The Mediterranean diet reduces by 6% the risk of developing breast cancer
Researchers from the Catalan Institute of Oncology have led the largest international study on breast cance4r and nutrition. The 8-year study has been based on 335,062 women between 35 and 70 years old. It has involved 23 centres in 10 European countries and it has been published in the ‘International Journal of Cancer’. The study concludes that the Mediterranean diet can reduce the risk of breast cancer by 6% among women in general and 7% in the case of post-menopausal patients.
Barcelona (CNA) - Researchers at the Catalan Institute of Oncology (ICO) have led the largest epidemiological study conducted in the world about breast cancer and nutrition. The study has taken samples from 1992 to 2000, including 335,062 women between 35 and 70 years old. Findings show that the Mediterranean diet reduces the risk of breast cancer by 6% among women and by 7% among post-menopausal women. Furthermore, for tumours with negative hormone receptors of oestrogen and progesterone, the risk drops by 20%. The study has involved 23 centres in 10 European countries and it has been published in the \u2018International Journal of Cancer\u2019.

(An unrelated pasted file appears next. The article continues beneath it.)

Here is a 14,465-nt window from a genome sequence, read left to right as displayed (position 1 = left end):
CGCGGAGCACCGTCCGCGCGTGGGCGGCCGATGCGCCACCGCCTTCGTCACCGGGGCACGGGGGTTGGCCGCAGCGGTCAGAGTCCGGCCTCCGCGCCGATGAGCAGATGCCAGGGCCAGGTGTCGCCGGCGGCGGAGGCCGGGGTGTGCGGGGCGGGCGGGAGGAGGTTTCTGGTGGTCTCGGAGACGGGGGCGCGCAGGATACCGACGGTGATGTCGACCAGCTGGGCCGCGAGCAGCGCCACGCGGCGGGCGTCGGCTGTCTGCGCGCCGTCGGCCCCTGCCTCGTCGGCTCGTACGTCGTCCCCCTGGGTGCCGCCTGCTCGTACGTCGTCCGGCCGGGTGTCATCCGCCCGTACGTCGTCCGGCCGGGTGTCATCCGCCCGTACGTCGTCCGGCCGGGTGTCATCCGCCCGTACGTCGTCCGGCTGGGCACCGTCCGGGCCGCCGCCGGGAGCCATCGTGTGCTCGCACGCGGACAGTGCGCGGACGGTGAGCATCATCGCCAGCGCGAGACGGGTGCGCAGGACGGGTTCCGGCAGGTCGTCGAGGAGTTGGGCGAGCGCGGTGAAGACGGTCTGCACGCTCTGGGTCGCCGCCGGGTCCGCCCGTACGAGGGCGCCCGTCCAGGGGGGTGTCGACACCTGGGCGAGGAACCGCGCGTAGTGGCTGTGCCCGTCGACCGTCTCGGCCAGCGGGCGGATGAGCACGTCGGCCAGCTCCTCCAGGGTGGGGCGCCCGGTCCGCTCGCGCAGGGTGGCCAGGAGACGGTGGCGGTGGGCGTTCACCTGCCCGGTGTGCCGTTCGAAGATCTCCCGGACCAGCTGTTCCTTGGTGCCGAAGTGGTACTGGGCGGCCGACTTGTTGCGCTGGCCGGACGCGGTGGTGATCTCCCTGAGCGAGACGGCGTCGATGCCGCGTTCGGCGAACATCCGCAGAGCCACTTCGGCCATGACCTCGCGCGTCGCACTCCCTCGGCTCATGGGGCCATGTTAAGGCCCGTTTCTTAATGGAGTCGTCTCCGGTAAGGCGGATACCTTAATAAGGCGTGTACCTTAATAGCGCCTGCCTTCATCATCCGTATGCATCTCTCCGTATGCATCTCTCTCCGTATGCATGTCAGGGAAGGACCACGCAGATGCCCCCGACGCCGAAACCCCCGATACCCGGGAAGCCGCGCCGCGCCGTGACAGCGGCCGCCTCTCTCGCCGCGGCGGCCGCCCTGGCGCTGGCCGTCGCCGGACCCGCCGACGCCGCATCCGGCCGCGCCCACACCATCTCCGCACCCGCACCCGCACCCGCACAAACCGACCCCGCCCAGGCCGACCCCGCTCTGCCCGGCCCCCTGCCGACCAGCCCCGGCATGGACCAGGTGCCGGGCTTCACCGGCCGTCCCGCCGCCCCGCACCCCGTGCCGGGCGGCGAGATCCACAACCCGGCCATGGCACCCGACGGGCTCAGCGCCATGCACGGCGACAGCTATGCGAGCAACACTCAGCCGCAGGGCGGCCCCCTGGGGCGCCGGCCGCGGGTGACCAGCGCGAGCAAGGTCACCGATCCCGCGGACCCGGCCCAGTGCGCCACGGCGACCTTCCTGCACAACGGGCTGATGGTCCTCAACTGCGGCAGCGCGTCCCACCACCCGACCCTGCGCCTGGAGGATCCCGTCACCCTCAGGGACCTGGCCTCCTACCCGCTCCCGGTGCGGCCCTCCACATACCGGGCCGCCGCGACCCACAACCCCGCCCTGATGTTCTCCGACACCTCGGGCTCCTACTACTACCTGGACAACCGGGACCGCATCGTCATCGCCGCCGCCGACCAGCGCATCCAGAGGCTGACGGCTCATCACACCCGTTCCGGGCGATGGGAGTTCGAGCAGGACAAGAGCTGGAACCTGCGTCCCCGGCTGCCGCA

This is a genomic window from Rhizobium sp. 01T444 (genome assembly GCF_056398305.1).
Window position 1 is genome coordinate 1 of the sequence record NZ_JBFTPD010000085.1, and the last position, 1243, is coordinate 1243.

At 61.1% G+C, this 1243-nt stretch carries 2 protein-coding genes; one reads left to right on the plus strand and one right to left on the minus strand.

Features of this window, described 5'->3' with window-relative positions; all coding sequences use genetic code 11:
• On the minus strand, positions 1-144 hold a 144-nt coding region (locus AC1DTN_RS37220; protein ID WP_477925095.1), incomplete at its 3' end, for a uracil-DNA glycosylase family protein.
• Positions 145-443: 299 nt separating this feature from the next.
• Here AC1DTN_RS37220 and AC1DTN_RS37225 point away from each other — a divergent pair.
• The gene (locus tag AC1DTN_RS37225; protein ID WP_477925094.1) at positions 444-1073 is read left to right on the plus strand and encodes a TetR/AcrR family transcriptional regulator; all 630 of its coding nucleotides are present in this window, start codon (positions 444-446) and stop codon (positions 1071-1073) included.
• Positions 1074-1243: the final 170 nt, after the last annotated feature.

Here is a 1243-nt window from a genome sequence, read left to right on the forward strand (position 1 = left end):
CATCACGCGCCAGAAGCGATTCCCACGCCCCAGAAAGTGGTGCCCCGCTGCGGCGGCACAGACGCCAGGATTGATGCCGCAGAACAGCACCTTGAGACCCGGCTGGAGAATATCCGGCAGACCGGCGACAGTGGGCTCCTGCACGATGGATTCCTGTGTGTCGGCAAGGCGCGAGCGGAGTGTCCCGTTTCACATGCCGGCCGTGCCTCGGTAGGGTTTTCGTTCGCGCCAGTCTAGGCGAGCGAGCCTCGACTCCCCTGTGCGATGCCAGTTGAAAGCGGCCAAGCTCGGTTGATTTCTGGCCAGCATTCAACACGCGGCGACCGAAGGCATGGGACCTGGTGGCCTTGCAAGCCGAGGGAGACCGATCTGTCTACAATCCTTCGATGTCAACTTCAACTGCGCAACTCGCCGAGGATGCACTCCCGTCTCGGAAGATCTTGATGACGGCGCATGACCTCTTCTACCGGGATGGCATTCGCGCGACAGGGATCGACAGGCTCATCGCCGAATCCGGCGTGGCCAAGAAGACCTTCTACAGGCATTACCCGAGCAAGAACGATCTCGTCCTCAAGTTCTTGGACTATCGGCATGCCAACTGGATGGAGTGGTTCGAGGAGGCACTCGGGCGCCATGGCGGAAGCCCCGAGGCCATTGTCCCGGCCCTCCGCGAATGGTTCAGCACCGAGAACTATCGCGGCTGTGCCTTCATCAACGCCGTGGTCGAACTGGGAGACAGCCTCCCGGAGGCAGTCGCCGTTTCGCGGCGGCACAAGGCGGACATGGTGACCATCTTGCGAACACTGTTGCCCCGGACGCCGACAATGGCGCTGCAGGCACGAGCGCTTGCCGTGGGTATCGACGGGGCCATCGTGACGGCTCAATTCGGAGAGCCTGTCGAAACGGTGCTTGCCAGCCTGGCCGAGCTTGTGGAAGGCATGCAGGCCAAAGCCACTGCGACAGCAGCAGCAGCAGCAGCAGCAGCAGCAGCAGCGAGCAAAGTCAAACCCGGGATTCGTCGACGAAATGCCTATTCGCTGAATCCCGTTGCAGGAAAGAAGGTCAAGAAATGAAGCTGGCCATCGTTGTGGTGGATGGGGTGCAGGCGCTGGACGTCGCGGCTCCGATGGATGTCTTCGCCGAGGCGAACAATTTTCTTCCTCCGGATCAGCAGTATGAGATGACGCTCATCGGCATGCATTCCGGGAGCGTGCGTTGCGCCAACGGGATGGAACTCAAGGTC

The research shows that the Mediterranean diet composed of fresh fruit, vegetables, olive oil, nuts, and a balance between fatty acids and a low intake of saturated fats are beneficial for reducing the risk of developing breast cancer. Furthermore, the study has shown that the numbers of tumours with negative hormone receptors of oestrogen and progesterone, by up to 20% in post-menopausal women.
The study was led by researchers from the Nutrition, Environment and Cancer Unit at the ICO on women from 23 centres in 10 European countries: Denmark, France, Germany, Greece, Italy, Netherlands, Norway, Spain, Sweden and the United Kingdom.